The Journal Gazette
Thursday, May 16, 2019 1:00 am

Pain taken out of new hybrid rose shrubs

DEAN FOSDICK | Associated Press

Roses are among the oldest flowers in cultivation, although many have earned a reputation as fussy or difficult to grow. Some of the newer shrub rose hybrids, however, are disease-resistant, carefree and repeat-blooming – just the qualities novice gardeners love.

“They are generally much healthier, more free-flowering, easier to prune and more winter-hardy” than some earlier generations of roses, said Michael Marriott, technical manager and senior rosarian for David Austin Limited of Albrighton, England, about the many emerging shrub rose varieties.

Shrub roses, also labeled landscaping or ground-cover roses, blend a diverse mix of old-rose varieties with modern roses to capture the best qualities of each, including fragrance, flowering styles, colors and growth habits.

They're bred for garden performance rather than plant perfection, helping convert many rose contrarians into vocal rosarians, Marriott said.

“There are certainly plenty of hesitant gardeners who mistakenly think all roses will be finicky and hard to grow – but I'd say they're decreasing in number,” Marriott said.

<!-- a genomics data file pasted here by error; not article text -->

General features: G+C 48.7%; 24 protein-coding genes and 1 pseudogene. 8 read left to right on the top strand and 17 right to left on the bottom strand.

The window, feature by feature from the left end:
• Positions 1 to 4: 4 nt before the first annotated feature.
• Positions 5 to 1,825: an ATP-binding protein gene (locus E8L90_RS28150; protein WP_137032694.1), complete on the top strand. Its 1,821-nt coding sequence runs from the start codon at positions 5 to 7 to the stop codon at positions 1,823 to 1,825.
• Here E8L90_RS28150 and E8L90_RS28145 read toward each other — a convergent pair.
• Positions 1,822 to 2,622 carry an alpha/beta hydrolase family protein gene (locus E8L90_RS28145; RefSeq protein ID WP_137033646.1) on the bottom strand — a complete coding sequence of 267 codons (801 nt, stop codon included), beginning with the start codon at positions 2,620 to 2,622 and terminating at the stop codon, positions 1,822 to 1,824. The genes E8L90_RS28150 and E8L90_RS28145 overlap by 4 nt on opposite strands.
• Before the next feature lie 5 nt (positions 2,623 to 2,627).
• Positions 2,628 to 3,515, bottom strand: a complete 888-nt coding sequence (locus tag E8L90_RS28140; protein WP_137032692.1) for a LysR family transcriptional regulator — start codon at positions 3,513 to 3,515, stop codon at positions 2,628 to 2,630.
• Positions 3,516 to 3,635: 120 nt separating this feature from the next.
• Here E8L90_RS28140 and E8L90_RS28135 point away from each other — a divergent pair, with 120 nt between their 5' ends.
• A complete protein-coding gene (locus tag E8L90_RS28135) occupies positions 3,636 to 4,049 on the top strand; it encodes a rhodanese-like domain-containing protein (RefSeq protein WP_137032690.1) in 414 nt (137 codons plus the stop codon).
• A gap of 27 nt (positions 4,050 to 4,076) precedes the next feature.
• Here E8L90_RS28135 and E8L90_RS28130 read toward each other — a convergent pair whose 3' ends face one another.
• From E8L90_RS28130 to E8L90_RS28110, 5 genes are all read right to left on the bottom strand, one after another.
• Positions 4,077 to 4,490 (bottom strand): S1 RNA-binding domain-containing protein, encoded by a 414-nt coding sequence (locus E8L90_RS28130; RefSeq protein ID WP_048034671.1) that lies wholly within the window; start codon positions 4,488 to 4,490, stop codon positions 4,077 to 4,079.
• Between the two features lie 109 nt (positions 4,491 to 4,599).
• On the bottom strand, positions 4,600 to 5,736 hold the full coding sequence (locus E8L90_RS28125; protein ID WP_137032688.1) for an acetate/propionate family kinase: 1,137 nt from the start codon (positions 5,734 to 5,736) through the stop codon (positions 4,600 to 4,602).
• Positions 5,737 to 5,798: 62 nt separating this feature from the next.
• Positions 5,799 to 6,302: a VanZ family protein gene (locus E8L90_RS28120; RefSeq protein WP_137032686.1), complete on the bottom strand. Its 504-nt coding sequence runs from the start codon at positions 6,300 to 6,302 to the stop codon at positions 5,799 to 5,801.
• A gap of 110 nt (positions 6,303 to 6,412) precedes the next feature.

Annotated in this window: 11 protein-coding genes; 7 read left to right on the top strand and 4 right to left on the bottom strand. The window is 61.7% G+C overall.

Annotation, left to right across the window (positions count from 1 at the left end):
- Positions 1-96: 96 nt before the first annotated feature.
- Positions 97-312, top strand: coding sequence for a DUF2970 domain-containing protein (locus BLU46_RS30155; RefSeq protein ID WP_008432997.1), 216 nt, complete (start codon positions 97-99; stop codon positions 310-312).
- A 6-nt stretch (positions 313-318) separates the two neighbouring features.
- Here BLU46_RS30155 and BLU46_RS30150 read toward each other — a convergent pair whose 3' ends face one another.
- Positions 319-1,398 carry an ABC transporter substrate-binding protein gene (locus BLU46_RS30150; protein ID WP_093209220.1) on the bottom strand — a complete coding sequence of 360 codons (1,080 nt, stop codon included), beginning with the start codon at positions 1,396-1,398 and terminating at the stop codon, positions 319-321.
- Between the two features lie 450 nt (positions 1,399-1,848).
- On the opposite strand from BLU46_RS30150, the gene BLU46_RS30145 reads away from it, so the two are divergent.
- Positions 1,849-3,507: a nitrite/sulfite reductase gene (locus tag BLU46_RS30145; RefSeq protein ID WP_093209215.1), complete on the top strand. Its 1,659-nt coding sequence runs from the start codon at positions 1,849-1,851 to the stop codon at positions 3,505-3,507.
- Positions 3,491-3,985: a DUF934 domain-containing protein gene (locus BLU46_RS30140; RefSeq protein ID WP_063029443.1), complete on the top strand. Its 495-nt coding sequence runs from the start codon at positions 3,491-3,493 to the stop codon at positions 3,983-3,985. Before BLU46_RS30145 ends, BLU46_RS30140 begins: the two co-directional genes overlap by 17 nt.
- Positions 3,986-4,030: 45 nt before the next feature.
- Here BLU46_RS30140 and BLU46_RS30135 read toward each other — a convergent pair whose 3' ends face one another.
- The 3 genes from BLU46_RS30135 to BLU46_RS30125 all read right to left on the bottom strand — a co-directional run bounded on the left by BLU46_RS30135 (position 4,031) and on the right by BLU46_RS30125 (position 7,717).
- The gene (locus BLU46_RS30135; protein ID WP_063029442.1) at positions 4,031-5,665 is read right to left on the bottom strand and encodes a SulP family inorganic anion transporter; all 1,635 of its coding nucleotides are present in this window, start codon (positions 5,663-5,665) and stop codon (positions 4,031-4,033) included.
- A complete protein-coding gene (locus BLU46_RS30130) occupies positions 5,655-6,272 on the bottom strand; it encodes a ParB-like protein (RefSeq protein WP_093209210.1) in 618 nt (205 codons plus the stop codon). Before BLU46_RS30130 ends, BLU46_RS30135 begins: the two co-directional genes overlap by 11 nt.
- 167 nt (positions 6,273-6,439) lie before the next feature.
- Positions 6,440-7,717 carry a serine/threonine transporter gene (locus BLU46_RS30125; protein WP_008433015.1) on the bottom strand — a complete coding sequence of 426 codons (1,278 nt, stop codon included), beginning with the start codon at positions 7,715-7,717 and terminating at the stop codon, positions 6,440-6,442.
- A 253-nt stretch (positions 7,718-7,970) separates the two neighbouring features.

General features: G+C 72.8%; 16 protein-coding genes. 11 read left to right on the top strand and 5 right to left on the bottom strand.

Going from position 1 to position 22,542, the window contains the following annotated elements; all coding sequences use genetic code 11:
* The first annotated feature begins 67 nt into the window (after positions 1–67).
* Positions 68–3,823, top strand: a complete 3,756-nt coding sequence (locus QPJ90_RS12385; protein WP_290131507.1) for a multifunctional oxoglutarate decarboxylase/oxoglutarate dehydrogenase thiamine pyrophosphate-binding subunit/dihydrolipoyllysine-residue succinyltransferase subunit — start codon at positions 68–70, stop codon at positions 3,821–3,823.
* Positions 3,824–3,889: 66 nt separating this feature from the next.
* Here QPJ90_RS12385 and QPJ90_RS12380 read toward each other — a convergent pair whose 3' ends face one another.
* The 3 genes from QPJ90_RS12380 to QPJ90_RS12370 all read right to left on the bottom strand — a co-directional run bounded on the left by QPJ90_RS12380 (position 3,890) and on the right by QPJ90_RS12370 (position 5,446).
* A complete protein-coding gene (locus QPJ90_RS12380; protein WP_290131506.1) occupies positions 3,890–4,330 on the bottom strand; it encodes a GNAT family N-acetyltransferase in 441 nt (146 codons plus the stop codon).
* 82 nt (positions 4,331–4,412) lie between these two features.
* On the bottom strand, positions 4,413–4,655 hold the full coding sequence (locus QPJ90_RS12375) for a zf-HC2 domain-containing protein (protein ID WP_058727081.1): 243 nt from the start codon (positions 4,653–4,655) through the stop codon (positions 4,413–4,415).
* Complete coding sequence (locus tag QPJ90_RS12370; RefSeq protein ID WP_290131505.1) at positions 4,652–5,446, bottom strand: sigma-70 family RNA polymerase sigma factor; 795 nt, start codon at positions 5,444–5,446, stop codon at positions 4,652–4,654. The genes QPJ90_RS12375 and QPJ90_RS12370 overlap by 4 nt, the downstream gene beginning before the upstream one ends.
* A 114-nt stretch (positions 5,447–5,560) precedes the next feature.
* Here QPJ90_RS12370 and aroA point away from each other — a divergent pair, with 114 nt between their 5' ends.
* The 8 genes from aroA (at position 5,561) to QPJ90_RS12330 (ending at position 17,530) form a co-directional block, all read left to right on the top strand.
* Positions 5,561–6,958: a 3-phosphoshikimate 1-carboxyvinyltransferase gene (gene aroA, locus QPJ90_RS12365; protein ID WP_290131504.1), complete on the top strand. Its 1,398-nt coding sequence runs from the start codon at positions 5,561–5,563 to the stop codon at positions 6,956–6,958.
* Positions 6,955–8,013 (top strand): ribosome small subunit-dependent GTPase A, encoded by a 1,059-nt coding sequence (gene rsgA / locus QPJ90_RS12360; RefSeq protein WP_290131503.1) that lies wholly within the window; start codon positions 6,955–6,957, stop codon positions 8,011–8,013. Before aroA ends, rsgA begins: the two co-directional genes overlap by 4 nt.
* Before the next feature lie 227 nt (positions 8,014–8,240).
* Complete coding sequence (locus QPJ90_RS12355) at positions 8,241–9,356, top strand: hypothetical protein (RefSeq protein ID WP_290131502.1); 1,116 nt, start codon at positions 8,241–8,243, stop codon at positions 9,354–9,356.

Early landscape designers frequently recommended that roses be concentrated only in rose gardens, in the process creating a monoculture conducive to pests and diseases. Now they're integrating roses into mixed borders where companion plants surround roses to the benefit of all, Marriott said.

Despite longstanding perceptions, rose-growing isn't a specialty particular to older or more affluent gardeners, said Chris VanCleave, a banker and rose advocate from Helena, Alabama, who has a wide following on the garden lecture circuit and his “Redneck Rosarian” website.

Regardless of where you are or who you are, there's a rose just for you, he said.

“Baby Boomers, Gen Xers and Millennial generations don't care so much about a perfect bloom. Instead they want garden color and low maintenance, and they're also averse to using harmful chemicals in the garden,” VanCleave said.

“Some want flowering power, while others grow them for sentimental reasons,” he said.

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